No surprise, but when your perspective shifts, you start to notice the good things that happen to you. Little things like finding a penny on the ground, or someone holding the door open for you, become a much bigger deal simply because you are training yourself to notice the good.
Listen to how you judge others.
One of the biggest doses of reality I came across when it came to money mindsets is to pay attention to how you judge others. If you see someone successful with a life that you secretly envy, what do you say?
For most people, we say things like “the only reason they have a good financial life is because their spouse makes great money.” Or “I’d be doing great too if _______ ;” or even, “Every rich person I’ve met had a terrible personal life.”
How you judge matters. When you say things that diminish, discredit, or just aren’t true about other people’s success, your subconscious is listening. You are inherently telling yourself, if I become rich, I will be like those other people, and I don’t want that. So you start to slowly self-sabotage until you actually believe you aren’t worthy of money.
Whenever I hear people say negative things about people who have found success, I feel so sad– that’s usually a good indicator that they need some mindset work.
Next time you judge someone, write down what you’re saying. That statement shows up in our lives as our beliefs. So be careful about judging others– it says far more about you than we’d like to admit.
We live what has been modeled.
Unless you actively work on changing your beliefs, we tend to emulate what was modeled to us. If your parents struggled with money, and you didn’t see any examples of people who had a healthy relationship with money, you’ll probably find yourself struggling as well.
It’s not your fault entirely, but at some point in your life, accountability has to kick in and you get to choose what beliefs you carry forward.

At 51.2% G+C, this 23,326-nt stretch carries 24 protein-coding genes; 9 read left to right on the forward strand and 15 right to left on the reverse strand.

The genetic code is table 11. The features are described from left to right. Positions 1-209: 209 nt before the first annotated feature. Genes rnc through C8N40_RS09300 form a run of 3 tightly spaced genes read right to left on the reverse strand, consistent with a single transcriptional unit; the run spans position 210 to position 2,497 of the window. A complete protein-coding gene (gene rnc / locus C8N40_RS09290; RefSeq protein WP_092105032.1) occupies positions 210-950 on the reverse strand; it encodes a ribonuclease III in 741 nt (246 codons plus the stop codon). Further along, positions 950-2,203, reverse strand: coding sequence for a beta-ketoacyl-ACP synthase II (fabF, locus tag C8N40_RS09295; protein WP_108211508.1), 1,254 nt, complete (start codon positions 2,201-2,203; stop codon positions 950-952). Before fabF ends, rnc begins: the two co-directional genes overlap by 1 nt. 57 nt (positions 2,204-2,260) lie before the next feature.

Here’s an example. I was sipping coffee with one of my friends and sharing how much I appreciated Jack Canfield’s teachings. That he was incredibly successful with his career, and I had mad respect for that. So I sent her a video about him.
A few days later, she told me she watched the video and that it was good. But when she started to research him more, she found an interview with his son saying how Jack was a jerk to him. She concluded with, “I don’t want to make that much money if I have to ignore my kid.”
She made a bold assumption that his money was the reason he had a poor relationship with his son.
Think about it. Would you want to become very wealthy if you believed that wealth would ruined your family relationships? Hell no you wouldn’t.
But we have plenty of examples of people who are wealthy AND have phenomenal relationships with their family.
You need to actively seek out other examples and make them more of your norm. It really is that simple, it just takes repetition and time.
Make some changes now.
Now that you have some ideas of how our money mindset shows up in our daily lives, here are the specific steps you can take TODAY to start enhancing or changing your money mindset.
Honestly assess when you have a scarcity mindset and when you have an abundance mindset (this is a tough one!)
For the next week, grab a notebook and track how many times your self-talk is negative.
Think about wealthy people you may know or know of and do a free write on your thoughts about them.
Take any negative beliefs you had about wealthy people and find case studies (podcasts, blogs, biographies, documentaries, etc.) that prove that’s an incorrect assumption.
Bonus step: Download the Calm meditation app and start going through the seven days of self-esteem training every night before bed.